Ask the Right Questions
Your child probably fires dozens of questions at you every day. But turning things around and posing some to him can fuel his excitement for learning. For instance, asking, "Why do you think the birds always come back to that same spot in the backyard?" can spark a conversation that introduces a variety of interesting concepts.
But beware of turning your child's life into a pop quiz. "Some parents make the mistake of asking kids to display their knowledge," Dr. Calkins says. "They'll ask, 'What color is this?' even though it's obvious that their child knows it's green. If you want your child to stay excited about learning, it's much better to engage him in an active inquiry than to ask him to spit out routine knowledge."
And when you ask about his day, be specific ("Did the guinea pig in your classroom have babies yet?") rather than too general ("How was school?"). "Everyday talking is essential to learning," Dr. Calkins says. "Kids need to be able to take the hubbub of their lives and spin it into narratives if they're going to become capable readers and writers."
If you don't know the answer, look it up. If your child is curious about something, take the time to explain it to her. But if you don't have a clue either, it's perfectly all right to say, "I don't know. Let's find out." Turn to a dictionary, an encyclopedia, or the Internet, and do some detective work together. "You're showing her not only how to find more information but also how thrilling it can be to learn new things," Dr. Stipek says.
Numerous studies suggest that offering kids a prize for doing something, whether it's reading a book or completing homework, can actually undermine their pleasure in the activity. Why? The focus shifts from the learning process to the reward, says Alfie Kohn, author of Punished by Rewards (Houghton Mifflin, 1999). Without the sticker, the ice cream, or another treat, the child no longer wants to do the activity, even if it was something she used to truly enjoy. "Kids learn best when they're able to act on their natural curiosity about the world," Kohn says. "Rewards and prizes tend to undermine that."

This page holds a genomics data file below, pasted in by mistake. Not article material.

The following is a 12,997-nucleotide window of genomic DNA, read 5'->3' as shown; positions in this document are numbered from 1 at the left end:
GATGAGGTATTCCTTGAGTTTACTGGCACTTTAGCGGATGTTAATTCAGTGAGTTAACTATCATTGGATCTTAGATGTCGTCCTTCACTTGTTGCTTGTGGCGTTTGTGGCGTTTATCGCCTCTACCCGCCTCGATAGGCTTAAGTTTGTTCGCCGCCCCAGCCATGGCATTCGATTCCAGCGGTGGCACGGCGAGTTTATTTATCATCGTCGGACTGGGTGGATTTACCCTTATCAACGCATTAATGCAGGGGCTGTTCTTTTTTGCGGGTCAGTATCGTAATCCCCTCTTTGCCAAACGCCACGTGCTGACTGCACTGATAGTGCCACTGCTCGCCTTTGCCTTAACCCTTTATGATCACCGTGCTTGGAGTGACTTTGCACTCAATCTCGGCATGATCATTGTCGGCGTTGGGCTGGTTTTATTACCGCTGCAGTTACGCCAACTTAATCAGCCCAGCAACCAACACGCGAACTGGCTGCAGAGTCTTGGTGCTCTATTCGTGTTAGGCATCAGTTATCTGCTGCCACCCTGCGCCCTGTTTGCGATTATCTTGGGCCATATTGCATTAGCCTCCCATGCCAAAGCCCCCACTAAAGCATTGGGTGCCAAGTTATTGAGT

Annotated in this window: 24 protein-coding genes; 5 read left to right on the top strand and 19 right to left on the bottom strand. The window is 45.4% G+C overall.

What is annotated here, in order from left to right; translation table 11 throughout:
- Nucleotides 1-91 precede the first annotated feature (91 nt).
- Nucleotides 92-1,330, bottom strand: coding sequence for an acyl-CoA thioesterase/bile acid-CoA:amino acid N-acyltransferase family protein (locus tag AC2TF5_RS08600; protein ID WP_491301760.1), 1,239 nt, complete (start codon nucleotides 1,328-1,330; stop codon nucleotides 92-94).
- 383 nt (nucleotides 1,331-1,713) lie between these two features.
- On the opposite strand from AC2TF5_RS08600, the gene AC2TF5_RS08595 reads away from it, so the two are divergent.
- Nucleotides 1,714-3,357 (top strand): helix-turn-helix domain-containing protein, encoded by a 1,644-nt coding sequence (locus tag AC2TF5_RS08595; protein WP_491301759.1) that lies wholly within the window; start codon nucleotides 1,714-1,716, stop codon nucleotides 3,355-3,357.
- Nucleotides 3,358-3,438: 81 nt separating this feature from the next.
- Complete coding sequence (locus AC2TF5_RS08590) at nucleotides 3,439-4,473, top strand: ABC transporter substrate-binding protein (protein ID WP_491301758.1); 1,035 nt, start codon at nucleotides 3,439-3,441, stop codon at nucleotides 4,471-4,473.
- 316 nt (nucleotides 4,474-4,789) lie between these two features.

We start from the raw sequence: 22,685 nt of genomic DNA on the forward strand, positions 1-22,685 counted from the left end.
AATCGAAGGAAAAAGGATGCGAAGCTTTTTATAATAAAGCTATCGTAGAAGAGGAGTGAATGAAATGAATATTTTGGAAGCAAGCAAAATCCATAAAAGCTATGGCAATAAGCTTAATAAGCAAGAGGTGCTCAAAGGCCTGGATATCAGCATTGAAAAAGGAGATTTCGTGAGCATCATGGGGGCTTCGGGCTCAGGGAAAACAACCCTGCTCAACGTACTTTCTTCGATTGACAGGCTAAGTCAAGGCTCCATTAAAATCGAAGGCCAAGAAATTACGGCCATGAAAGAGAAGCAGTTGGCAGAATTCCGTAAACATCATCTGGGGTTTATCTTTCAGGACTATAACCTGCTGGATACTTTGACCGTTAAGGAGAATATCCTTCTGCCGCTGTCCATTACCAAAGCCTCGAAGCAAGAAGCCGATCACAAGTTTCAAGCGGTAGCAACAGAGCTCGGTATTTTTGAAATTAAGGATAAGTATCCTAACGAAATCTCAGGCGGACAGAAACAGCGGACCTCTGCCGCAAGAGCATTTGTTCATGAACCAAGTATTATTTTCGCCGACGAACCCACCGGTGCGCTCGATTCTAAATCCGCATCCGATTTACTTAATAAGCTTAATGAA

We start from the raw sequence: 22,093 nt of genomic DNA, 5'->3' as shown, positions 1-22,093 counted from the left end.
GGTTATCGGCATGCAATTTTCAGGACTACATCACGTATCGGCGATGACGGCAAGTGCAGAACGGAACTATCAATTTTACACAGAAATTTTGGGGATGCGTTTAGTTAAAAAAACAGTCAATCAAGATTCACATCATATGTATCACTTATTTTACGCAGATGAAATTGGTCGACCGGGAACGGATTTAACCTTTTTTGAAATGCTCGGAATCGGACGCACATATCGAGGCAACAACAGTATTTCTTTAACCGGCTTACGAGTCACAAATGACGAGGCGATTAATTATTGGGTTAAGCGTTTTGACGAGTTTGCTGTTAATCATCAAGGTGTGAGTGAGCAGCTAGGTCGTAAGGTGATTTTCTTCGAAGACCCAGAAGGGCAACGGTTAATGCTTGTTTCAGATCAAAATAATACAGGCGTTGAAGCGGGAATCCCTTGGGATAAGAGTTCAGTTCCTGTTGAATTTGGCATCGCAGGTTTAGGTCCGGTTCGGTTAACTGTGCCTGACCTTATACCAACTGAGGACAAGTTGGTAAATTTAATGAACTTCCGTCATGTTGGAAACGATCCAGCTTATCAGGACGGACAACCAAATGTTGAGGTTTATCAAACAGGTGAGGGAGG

Focus on the Process, Not the Outcome
"Many parents are too achievement-oriented and focused on the future," Dr. Wlodkowski says. It's an easy trap to fall into: You worry about how your toddler will do in preschool, and when she's a preschooler, you wonder if she's cut out for kindergarten. Though it's natural to want to prepare your child for what's ahead, you may unwittingly push her to learn too much too quickly, or place too much emphasis on her accomplishments. "If your goal is to foster a love of learning, it's far better to take an interest in what your child is doing rather than how well she's doing it," Kohn says. "Your continued interest in her activities is the best motivator of all."
Copyright © 2004. Reprinted with permission from the May 2002 issue of Parents magazine.
All content here, including advice from doctors and other health professionals, should be considered as opinion only. Always seek the direct advice of your own doctor in connection with any questions or issues you may have regarding your own health or the health of others.